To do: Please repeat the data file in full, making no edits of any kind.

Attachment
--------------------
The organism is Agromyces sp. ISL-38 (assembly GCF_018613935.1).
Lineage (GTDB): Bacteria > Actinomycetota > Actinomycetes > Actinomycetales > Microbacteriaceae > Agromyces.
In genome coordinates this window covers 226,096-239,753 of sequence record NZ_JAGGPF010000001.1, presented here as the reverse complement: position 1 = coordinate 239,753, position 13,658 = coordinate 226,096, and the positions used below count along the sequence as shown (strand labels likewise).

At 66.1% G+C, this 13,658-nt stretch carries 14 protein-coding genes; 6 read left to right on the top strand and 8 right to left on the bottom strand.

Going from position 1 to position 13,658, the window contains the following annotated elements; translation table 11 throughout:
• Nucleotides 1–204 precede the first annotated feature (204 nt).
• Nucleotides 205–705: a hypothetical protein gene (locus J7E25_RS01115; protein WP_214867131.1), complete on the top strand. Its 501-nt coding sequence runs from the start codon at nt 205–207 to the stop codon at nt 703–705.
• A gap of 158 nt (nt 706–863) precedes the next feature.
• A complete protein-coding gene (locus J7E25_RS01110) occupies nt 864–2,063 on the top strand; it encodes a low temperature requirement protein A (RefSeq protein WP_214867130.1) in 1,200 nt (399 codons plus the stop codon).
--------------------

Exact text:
The organism is Agromyces sp. ISL-38 (assembly GCF_018613935.1).
Lineage (GTDB): Bacteria > Actinomycetota > Actinomycetes > Actinomycetales > Microbacteriaceae > Agromyces.
In genome coordinates this window covers 226,096-239,753 of sequence record NZ_JAGGPF010000001.1, presented here as the reverse complement: position 1 = coordinate 239,753, position 13,658 = coordinate 226,096, and the positions used below count along the sequence as shown (strand labels likewise).

At 66.1% G+C, this 13,658-nt stretch carries 14 protein-coding genes; 6 read left to right on the top strand and 8 right to left on the bottom strand.

Going from position 1 to position 13,658, the window contains the following annotated elements; translation table 11 throughout:
• Nucleotides 1–204 precede the first annotated feature (204 nt).
• Nucleotides 205–705: a hypothetical protein gene (locus J7E25_RS01115; protein WP_214867131.1), complete on the top strand. Its 501-nt coding sequence runs from the start codon at nt 205–207 to the stop codon at nt 703–705.
• A gap of 158 nt (nt 706–863) precedes the next feature.
• A complete protein-coding gene (locus J7E25_RS01110) occupies nt 864–2,063 on the top strand; it encodes a low temperature requirement protein A (RefSeq protein WP_214867130.1) in 1,200 nt (399 codons plus the stop codon).